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McCartney cancels major tourism contract in final minutes as director

Former DBEDT director Mike McCartney in the Ways and Means Informational Briefing on Nov. 28, 2022.
Hawaii State Senate / YouTube
Mike McCartney testifies in front of the Senate Ways & Means committee on November 28, 2022.

In his final minutes as head of the state Department of Business, Economic Development and Tourism, Mike McCartney cancelled the award for a lucrative tourism contract.

The contract was worth $34 million and sought a firm to handle two years of the Hawaiʻi Tourism Authority's brand marketing and management for the U.S.

A week ago, McCartney told state senators he was planning to cancel the contract, after taking responsibility for mishandling the procurement process for the RFP.

McCartney sent letters to the heads of the Council for Native Hawaiian Advancement and Hawaiʻi Visitors and Convention Bureau notifying them of the cancellation. Both organizations were competing for the contract, and have protested previous awards of the contract.

"My staff and I look forward to discussing this rescission and cancellation at our board meeting on Wednesday and we will work with our board, new DBEDT Director Chris Sadayasu, the State Procurement Office, and Gov. Josh Green to explore viable options and align our direction going forward," said HTA President and CEO John De Fries in a release.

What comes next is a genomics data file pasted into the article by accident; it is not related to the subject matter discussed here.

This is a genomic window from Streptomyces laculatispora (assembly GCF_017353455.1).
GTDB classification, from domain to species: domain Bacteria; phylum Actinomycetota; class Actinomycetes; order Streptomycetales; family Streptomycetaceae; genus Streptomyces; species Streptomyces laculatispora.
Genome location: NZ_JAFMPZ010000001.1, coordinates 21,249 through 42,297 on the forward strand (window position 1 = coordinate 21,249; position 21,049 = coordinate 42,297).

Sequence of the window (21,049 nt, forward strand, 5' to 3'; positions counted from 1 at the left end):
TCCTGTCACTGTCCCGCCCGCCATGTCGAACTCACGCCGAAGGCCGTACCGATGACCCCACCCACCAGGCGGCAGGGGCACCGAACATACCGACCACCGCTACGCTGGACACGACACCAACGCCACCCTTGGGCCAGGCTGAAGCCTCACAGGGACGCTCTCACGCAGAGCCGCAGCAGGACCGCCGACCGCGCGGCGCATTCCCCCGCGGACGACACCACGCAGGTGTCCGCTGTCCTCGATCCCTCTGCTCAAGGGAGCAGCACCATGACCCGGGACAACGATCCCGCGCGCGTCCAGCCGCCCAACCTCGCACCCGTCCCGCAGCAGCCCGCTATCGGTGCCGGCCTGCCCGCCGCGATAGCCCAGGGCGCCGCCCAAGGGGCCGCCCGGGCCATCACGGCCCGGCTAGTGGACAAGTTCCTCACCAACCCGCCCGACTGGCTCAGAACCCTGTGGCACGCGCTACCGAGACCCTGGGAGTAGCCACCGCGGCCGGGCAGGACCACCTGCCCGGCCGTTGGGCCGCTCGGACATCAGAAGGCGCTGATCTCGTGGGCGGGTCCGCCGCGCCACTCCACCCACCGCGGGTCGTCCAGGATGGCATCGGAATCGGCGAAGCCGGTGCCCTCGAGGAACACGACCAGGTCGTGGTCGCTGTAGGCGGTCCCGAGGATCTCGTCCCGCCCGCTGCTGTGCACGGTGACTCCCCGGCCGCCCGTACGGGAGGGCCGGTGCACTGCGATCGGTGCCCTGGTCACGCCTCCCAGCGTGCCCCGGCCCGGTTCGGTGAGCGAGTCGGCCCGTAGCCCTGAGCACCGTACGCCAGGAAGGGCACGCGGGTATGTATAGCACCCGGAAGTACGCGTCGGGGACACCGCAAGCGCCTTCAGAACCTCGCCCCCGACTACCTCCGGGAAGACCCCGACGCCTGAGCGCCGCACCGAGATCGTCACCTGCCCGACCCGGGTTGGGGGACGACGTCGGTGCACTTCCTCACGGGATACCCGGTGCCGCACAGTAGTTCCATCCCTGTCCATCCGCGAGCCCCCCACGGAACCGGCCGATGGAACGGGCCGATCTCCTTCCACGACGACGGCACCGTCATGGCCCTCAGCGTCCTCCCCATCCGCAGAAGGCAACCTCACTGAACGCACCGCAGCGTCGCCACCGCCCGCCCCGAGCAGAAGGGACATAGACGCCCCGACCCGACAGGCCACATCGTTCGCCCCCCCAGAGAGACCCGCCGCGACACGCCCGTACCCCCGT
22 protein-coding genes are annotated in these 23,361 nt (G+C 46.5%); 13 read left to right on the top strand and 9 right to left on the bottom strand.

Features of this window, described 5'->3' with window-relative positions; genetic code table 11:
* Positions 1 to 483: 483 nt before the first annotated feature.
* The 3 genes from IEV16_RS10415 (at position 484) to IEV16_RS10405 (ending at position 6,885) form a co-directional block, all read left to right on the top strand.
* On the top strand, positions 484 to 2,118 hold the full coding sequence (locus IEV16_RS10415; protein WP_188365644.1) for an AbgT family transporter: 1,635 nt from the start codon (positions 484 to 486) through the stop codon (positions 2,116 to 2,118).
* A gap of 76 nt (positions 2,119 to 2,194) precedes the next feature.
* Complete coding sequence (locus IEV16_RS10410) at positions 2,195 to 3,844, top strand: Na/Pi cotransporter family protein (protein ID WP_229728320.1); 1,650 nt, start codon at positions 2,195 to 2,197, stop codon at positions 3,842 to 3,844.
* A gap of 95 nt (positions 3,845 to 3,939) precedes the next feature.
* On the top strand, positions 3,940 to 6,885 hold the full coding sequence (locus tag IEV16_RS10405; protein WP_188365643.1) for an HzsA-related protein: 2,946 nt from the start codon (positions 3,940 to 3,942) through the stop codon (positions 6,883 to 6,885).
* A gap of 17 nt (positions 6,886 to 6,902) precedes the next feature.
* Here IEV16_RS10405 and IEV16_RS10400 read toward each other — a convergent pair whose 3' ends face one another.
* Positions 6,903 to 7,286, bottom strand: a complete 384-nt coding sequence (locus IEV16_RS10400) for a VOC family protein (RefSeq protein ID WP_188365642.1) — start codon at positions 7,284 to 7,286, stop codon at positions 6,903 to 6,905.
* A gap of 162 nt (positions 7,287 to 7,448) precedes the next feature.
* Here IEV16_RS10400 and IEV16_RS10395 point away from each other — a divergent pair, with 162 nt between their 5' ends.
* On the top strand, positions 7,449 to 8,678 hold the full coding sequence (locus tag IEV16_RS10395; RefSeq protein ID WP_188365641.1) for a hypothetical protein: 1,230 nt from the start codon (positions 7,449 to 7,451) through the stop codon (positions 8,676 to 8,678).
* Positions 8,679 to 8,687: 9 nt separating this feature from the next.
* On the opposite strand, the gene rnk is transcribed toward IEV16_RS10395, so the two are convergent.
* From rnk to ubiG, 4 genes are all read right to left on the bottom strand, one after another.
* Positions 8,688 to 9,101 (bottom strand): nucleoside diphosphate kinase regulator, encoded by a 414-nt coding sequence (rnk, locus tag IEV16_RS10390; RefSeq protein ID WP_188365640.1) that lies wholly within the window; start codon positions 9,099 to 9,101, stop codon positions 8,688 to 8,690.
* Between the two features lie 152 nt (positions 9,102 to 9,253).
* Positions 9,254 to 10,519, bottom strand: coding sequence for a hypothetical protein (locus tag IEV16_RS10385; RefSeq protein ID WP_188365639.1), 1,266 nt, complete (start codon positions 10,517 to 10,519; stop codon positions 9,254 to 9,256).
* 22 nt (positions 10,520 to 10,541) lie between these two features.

Meanwhile, CNHA CEO Kūhiō Lewis issued a statementon Dec. 2 stating that he believed the situation is 'unlawful,' and threatened legal action if necessary.

"CNHA won the award based on a fair and thorough procurement process. But the State, led by Mr. McCartney, has refused to allow CNHA to provide its services to the people of Hawaiʻi," Lewis said.

McCartney, who is leaving his position with the departure of former Gov. David Ige, said Tuesday that it is "no longer in the best interest of the State and the people of Hawaiʻi to enter into one single RFP," or request for proposal. He states that there must be two separate contracts: one for marketing communications and travel, and the other for destination brand management.

This recommendation puts the process of awarding the HTA contract back to square one, which will be the third time in about a year that this process has been restarted.

For the full statement, see below:

Casey Harlow was an HPR reporter and occasionally filled in as local host of Morning Edition and All Things Considered.
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